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Buddy Roogow, executive director of D.C. Lottery, said Monday that community input is more crucial than revenue at this point.

“We want to have a community that understands what the program is,” he said. “It’s the most important thing.”

Mr. Roogow said he hopes other programs, such as new sports-themed scratch-off tickets and sales from the Lucky Lottery Mobile, will make up for lost revenue.

He also said the community meetings will allow lottery officials to give a presentation explaining iGaming and dispelling myths about its impact on communities, such as the notion that it could lead to bricks-and-mortar gambling parlors.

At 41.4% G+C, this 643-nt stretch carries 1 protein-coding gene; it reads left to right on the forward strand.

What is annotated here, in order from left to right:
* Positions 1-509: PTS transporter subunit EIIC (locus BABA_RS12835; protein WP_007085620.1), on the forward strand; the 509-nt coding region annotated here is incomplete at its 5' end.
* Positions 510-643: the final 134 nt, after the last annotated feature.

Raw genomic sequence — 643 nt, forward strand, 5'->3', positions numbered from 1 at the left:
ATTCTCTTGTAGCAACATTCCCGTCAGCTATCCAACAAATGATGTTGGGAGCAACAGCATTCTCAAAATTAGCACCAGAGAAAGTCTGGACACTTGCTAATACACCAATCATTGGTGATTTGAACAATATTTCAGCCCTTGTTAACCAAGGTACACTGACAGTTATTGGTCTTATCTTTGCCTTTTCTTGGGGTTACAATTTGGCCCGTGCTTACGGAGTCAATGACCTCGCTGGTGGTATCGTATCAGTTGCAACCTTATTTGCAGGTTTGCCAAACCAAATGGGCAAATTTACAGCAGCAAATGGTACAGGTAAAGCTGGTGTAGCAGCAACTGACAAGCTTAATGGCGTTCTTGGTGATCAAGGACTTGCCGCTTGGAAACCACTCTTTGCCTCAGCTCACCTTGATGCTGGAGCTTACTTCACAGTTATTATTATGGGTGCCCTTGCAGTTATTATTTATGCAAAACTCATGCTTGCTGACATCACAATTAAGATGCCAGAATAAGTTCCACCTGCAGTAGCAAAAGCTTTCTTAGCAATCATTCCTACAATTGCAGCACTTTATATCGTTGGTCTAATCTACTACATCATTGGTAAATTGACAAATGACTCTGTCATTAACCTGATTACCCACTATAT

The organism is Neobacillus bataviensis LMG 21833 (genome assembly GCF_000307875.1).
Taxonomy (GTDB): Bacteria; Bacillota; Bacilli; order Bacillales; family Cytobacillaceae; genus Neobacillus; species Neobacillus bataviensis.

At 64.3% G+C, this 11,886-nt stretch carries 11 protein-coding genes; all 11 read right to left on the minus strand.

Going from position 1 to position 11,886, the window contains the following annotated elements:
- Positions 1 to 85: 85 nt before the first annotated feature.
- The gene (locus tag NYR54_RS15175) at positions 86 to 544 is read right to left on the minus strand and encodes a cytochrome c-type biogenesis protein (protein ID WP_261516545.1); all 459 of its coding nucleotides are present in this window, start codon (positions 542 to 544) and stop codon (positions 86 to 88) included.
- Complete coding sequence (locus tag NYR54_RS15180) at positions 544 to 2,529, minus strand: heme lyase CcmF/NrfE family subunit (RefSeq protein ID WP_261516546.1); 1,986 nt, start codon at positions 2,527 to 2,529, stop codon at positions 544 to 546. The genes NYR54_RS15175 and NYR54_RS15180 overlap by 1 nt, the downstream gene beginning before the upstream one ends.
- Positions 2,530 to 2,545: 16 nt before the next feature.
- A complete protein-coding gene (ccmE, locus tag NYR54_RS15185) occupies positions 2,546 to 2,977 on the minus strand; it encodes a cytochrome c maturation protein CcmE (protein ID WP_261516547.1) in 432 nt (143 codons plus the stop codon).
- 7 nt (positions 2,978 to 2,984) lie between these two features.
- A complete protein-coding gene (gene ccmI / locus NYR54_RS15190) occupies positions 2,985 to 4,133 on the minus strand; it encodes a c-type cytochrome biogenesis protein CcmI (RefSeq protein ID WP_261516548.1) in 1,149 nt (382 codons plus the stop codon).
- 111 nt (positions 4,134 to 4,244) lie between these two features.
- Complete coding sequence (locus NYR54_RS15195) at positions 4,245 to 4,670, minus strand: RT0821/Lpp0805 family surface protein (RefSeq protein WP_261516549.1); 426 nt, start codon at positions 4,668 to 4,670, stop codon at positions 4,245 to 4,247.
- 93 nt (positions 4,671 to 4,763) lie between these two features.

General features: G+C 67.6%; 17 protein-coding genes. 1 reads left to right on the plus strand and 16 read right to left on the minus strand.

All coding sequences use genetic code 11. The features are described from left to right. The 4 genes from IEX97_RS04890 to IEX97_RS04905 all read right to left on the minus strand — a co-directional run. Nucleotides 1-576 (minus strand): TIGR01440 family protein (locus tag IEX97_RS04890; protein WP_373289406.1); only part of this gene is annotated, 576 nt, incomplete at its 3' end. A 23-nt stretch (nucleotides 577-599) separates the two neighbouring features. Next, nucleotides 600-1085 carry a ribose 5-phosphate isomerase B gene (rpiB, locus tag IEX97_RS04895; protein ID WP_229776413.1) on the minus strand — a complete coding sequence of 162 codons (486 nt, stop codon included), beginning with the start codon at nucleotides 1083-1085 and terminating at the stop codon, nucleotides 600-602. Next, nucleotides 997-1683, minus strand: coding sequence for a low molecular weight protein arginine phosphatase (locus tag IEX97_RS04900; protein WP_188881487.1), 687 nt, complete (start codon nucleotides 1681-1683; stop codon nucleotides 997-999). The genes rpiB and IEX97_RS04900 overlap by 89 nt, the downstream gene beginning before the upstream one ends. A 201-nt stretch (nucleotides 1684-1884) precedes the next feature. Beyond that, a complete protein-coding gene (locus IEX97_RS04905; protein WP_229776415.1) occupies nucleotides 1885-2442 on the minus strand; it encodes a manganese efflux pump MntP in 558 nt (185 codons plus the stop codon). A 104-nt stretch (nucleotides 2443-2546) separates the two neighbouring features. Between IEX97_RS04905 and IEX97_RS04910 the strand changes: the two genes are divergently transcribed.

Supporters contend that iGaming is needed to compete with nearby attractions, including a casino project under construction at Arundel Mills in Hanover, Md., and a successful casino at Charles Town, W.Va.